Yesterday, Integrated Learning posted a 700 level GMAT question on our blog. Today, they have followed-up with the answer:
In the GMAT, if you are asked to work with a very distant term in a sequence, you need to look for a pattern (you wouldn’t write out all 700 terms!). In all cases like this, you need to solve out the first few terms in the sequence and look for a pattern. In this case, the terms of this sequence are:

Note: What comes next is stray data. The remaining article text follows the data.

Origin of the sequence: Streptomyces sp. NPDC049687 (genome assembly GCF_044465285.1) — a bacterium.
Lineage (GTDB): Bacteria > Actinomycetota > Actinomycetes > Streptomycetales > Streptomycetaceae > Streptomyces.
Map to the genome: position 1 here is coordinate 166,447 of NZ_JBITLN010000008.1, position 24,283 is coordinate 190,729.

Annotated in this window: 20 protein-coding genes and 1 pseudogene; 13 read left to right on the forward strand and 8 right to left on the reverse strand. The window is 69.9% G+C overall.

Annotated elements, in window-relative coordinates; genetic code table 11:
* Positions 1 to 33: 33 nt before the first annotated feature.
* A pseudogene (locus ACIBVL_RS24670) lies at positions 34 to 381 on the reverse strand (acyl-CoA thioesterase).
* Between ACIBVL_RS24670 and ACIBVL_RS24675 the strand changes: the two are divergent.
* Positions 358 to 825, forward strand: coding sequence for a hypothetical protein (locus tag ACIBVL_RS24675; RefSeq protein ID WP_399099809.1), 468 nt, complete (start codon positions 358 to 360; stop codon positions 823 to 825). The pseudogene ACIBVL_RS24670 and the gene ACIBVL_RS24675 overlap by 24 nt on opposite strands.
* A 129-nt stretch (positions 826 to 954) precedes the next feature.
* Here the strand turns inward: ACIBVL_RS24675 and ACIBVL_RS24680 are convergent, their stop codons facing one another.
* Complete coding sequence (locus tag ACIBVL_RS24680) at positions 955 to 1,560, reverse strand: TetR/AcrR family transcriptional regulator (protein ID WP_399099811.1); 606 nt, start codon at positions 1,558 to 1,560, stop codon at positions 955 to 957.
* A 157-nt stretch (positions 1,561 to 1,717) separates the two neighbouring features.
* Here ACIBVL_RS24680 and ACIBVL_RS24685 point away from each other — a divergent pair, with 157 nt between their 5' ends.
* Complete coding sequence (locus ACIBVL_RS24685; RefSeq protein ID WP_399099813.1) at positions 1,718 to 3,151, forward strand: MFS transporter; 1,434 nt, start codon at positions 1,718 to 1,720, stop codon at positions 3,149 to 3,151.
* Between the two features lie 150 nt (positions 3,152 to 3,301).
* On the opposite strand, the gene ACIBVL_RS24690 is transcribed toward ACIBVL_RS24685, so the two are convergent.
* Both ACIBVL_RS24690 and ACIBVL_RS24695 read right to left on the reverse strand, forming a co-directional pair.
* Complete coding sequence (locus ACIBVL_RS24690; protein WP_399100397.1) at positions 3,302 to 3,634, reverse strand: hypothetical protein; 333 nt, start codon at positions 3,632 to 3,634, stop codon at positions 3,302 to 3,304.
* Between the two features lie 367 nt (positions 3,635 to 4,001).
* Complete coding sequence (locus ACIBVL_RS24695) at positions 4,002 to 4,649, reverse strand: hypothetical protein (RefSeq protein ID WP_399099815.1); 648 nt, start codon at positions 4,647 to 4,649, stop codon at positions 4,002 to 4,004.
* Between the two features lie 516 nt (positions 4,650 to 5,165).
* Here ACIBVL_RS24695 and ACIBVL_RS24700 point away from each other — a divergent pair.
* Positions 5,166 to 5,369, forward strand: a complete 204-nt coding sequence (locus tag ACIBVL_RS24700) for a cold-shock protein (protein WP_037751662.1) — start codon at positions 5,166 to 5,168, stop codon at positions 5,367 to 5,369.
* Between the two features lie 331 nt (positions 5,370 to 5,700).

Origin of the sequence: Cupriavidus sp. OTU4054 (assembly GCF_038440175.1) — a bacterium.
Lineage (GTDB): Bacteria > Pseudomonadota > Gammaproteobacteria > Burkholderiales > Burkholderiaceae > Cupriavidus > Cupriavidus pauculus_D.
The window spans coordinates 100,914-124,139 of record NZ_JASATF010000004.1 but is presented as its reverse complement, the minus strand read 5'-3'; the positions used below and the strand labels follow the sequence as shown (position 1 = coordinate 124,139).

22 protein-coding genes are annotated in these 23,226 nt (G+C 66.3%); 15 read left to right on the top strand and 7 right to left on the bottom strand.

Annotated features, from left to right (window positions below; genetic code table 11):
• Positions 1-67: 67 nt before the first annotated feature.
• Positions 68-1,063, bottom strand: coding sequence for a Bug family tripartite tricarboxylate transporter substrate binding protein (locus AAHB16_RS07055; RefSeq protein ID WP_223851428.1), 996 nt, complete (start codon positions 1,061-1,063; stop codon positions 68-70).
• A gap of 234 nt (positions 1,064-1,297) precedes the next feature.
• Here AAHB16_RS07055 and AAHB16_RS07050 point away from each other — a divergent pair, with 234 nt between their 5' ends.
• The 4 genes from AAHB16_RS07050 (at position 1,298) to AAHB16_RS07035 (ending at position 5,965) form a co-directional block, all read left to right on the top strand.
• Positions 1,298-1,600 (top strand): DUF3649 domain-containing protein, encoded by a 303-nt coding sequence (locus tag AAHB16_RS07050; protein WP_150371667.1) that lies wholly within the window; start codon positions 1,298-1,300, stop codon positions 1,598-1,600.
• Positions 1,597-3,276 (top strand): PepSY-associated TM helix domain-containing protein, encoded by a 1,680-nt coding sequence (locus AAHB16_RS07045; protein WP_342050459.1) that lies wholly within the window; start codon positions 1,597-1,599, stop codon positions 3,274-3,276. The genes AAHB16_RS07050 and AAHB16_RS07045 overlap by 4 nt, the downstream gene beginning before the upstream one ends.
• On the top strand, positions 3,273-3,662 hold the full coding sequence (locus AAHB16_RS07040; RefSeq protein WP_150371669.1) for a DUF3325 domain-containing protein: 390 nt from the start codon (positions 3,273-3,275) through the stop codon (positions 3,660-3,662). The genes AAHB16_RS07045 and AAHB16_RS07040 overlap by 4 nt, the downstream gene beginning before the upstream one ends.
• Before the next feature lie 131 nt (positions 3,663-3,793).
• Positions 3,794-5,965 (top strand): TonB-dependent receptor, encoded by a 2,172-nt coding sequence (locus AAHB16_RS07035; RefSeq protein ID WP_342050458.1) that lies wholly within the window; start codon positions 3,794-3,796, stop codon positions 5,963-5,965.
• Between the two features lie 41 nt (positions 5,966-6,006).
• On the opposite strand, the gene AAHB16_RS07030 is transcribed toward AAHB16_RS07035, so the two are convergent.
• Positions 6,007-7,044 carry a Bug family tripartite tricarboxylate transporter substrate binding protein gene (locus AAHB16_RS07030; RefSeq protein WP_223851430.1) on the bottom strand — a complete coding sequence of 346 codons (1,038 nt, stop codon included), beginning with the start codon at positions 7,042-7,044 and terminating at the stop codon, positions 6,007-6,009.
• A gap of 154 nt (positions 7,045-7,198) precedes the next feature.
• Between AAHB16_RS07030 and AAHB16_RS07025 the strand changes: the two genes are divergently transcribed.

Term 1: -2
Term 2: 2
Term 3: 4
Term 4: 2
Term 5: -2
Term 6: -4
Term 7: -2
You will see that after the 6th term, the sequence repeats, and every 6 terms, the sum is 0. Therefore, every time the sequence repeats, the sum will be 0.
Now, find out how many times 6 goes into 700 and you’ll have your answer. 700 divided by 6 is 116 R4. The 700th term is 4 more than the last set of 6, so it’s the sum of the first four terms, or 6.
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